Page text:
Mitsubishi Heavy Industries and Bombardier have entered into a definitive agreement under which MHI will acquire the CRJ regional jet program for $550 million in cash and assume liabilities amounting to some $200 million. Under the deal, MHI will acquire the maintenance, support, refurbishment, marketing, and sales activities for the CRJ Series, including the related services and support network located in Montréal and Toronto, its service centers located in Bridgeport, West Virginia, and Tucson, Arizona, as well as the type certificates.
The deal signals the impending end of CRJ production, control over which Bombardier will maintain until the backlog evaporates in the second half of 2020. The CRJ production facility in Mirabel, Québec, will remain with Bombardier and the Canadian company will continue to supply components and spare parts.
Under the agreement, Bombardier will also retain certain liabilities representing a portion of the credit and residual value guarantees totaling some $400 million. Bombardier’s interest in the Regional Aircraft Securitization Program (RASPRO), valued at about $180 million, will go to MHI.
The sides expect the transaction to close during the first half of 2020 following regulatory approvals and customary closing conditions.
The agreement comes some three weeks after MHI confirmed it had reached an advanced stage of negotiation with Bombardier over the potential acquisition. That development followed two days after Viking Air parent Longview Capital said it completed the acquisition of Bombardier’s Dash 8 aircraft business and named its new subsidiary De Havilland Aircraft of Canada Limited. That deal followed the more celebrated sale of a controlling stake in the Bombardier C Series to Airbus last July, in which the Quebec government now shares a minority position with the Canadian manufacturer under what on June 1 became known as the Airbus Canada Limited Partnership.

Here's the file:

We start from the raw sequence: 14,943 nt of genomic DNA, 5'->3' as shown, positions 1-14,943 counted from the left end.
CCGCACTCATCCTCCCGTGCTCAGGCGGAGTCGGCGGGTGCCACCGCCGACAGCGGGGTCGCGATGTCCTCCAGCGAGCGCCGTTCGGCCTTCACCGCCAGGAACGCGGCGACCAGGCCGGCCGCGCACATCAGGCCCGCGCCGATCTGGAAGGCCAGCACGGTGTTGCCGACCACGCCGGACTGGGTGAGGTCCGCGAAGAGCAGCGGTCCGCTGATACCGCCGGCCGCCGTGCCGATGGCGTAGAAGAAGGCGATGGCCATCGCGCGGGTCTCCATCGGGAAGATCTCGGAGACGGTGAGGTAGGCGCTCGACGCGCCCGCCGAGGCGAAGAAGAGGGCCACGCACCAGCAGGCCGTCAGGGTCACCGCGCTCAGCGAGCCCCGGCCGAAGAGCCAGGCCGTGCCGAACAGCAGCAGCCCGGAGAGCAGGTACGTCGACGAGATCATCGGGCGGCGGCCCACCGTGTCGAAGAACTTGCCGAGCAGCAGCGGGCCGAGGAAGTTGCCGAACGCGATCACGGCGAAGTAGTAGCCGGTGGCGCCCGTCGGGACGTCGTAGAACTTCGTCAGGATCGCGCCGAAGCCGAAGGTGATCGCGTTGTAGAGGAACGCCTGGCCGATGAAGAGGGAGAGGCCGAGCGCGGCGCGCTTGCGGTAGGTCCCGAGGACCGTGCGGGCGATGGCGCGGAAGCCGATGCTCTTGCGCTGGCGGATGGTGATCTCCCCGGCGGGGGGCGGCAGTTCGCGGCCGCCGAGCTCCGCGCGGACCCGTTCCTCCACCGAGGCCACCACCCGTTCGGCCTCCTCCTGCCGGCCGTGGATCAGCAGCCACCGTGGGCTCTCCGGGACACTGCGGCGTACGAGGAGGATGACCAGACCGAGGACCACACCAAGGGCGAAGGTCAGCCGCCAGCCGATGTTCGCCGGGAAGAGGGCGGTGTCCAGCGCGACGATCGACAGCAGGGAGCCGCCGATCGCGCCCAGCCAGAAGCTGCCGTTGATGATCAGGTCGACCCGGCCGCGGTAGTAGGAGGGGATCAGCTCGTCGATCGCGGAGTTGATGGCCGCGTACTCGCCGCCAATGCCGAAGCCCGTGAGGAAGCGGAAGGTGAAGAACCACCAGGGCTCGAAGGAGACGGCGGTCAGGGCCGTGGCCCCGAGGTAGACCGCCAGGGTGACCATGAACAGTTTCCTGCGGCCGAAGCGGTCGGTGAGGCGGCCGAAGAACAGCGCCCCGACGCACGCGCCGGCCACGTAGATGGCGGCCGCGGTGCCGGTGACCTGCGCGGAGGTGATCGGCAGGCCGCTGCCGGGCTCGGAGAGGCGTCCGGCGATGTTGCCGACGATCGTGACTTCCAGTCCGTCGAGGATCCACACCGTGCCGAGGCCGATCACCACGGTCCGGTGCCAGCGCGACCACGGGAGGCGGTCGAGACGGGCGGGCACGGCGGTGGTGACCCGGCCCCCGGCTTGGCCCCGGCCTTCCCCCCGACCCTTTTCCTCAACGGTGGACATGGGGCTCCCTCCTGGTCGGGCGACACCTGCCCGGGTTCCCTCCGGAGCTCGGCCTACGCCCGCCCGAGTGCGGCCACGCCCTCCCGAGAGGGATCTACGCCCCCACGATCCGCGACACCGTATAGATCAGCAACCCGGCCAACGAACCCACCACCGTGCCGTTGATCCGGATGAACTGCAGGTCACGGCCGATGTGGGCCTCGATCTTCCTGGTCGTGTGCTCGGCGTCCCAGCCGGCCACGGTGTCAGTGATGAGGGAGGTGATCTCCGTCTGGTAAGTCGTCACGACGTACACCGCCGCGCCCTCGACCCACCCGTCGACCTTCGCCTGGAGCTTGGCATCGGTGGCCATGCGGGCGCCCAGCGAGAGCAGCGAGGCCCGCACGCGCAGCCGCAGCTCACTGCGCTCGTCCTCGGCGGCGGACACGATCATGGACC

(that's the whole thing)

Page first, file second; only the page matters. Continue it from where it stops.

In a statement released Tuesday, MHI said the acquisition will complement its existing commercial aircraft business, namely the development, production, sales, and support of the Mitsubishi SpaceJet commercial aircraft family. It noted that the CRJ program’s maintenance and engineering would aid critical customer support functions, what MHI called a strategic business area.
“This transaction represents one of the most important steps in our strategic journey to build a strong, global aviation capability," said MHI president and CEO Seiji Izumisawa.
“The CRJ program has been supported by tremendously talented individuals. In combination with our existing infrastructure and resources in Japan, Canada, and elsewhere, we are confident that this represents one effective strategy that will contribute to the future success of the Mitsubishi SpaceJet family.”
Bombardier president and CEO Alain Bellemare added that the deal would prove to be the best “solution” for airline customers, employees, and shareholders.
“With our aerospace transformation now behind us, we have a clear path forward and a powerful vision for the future,” he said. “Our focus is on two strong growth pillars: Bombardier Transportation, our global rail business, and Bombardier Aviation, a world-class business jet franchise with market-defining products and an unmatched customer experience.”